Birmingham Business Journal: Airbus denies choosing Birmingham as host city for supplier conference
Less than a week after Mayor William Bell said Birmingham would host a conference for Airbus suppliers in the fall, Airbus has denied having any official role in the event.
Representatives of the aircraft manufacturer said they met with members of the Birmingham delegation, but that no supplier conference had been agreed to, or planned by the company in the Magic City, according to a report from AL.com.
April Odom, Bell’s public information officer, told AL.com that the city’s leadership is “deeply appreciative to the Airbus officials for taking time to share with us their thoughts and look(s) forward to further dialogue.”
Bell made the announcement on Tuesday that the city was selected to host a conference for Airbus, which was viewed as the city’s first accomplishment by Birmingham officials attending the Paris Air Show.
Airbus is currently building an aircraft plant in Mobile – a project expected to attract a number of additional aerospace companies to the state.
City leaders are hopeful a supplier conference would help it market the 1.2 million-square-foot former Kaiser Aircraft facility at the Birmingham-Shuttlesworth International Airport.
Montgomery Advertiser: Small business optimism up in Alabama, nation
The National Federation of Independent Business reported this week that its monthly gauge of small business optimism rose by 1.4 points on the strength of bigger profits. Still, the group described the increased rate as “normal” and economic growth as “subpar.”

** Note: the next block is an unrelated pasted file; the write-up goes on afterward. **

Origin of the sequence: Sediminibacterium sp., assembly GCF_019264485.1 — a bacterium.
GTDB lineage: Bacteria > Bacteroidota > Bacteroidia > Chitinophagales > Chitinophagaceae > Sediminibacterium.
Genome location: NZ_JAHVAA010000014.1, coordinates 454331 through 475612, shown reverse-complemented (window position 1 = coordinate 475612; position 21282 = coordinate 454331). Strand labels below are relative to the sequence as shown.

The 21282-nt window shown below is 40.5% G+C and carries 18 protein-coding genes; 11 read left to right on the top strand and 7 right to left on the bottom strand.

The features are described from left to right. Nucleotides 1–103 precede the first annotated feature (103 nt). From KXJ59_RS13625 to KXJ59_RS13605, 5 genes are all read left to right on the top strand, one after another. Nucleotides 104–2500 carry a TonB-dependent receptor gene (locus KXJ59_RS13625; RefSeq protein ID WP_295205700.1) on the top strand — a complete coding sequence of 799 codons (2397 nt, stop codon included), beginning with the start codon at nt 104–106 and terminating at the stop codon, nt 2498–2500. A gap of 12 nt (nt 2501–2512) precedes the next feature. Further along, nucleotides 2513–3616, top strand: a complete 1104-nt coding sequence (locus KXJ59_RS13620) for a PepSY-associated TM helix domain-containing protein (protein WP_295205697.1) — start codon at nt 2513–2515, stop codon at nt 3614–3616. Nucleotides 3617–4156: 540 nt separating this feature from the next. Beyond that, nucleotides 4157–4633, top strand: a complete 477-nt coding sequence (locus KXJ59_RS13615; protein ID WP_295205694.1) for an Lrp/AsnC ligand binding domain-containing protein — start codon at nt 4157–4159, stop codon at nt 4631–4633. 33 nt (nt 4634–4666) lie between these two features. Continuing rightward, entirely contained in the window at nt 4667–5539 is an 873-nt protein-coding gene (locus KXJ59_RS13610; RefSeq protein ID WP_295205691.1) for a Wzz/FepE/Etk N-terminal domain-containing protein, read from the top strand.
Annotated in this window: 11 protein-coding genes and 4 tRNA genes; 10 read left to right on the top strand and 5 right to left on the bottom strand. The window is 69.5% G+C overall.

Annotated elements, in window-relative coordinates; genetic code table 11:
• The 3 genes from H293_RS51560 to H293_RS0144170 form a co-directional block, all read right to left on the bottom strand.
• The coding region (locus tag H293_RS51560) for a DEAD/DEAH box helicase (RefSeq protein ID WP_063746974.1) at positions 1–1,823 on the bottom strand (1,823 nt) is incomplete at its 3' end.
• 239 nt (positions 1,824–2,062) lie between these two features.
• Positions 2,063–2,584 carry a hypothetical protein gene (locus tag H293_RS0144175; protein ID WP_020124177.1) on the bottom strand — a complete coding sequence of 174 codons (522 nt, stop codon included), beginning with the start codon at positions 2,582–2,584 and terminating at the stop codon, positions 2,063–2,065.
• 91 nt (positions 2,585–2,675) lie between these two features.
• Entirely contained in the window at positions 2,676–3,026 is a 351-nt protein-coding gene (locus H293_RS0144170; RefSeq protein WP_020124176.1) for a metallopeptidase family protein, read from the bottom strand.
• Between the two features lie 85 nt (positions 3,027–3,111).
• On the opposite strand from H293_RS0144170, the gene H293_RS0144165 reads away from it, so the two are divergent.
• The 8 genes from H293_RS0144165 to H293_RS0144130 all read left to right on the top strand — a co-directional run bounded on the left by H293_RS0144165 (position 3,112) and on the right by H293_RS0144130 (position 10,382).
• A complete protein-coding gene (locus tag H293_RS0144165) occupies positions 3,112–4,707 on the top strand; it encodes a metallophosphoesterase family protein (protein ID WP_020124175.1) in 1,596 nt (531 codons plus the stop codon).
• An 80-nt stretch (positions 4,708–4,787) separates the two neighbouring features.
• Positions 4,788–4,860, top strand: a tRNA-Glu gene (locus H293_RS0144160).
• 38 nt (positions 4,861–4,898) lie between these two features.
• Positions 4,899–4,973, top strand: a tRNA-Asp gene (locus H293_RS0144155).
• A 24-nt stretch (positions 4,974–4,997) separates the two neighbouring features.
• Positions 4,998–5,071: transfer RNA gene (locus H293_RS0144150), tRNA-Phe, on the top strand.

“It appears that the small business sector has finally attained a normal level of activity, which will hopefully keep the economy moving forward, even at a subpar pace,” NFIB Chief Economist Bill Dunkelberg said. “That being said, improved profit trends accounted for over half the Index gain, a rather unusual but welcomed development. This was supported by positive sales trends and continued, although rising, fuel prices.”
State-specific data isn’t available, but NFIB/Alabama State Director Rosemary Elebash said small-business owners here share the sense of cautious optimism.
“The economy hasn’t recovered as quickly as everyone had hoped, but there’s a sense that things are finally starting to look up,” Elebash said.
May’s small business optimism is the best reading since the December 100.4 high. At 98.3, it is in line with the historical average of 98, but still a few points below the pre-recession average.
Boeing is celebrating the completion of its research and technology center using some of the high tech tools in the recently completed Redstone Gateway facility.
“The place we’re at is called CASA, The Center for Applied Simulation and Analytics,” says Boeing Research & Technology-Alabama (BR&T-Alabama) leader Steve Swaine, who led a “virtual ribbon cutting” on a massive video wall.
CASA is the final addition to the combined 80,000 square feet of laboratories and offices throughout both of Boeing’s Huntsville facilities. Company leaders say this operation will serve as the company’s Southeast United States hub for collaborative technology development in analytics and simulation. 50 of the more than 200 employees at BR&T-Alabama will work at CASA, providing the digital building blocks for Boeing’s future product line through technology development.
“We can see how they’re going to operate and define those products better before we start to build them,” says Swaine, who expects the new facility to be a mainstay for the company and Huntsville, “The next 100 years of innovation starts here. We’ve brought together a team made up of the best and brightest in data analytics, advanced engineering and many other disciplines to help Boeing create, develop, produce and support the best aerospace products in the world.”
Swaine says even though many have already begun working at CASA, Boeing is looking to hire several more Huntsville workers to complete the team. ‘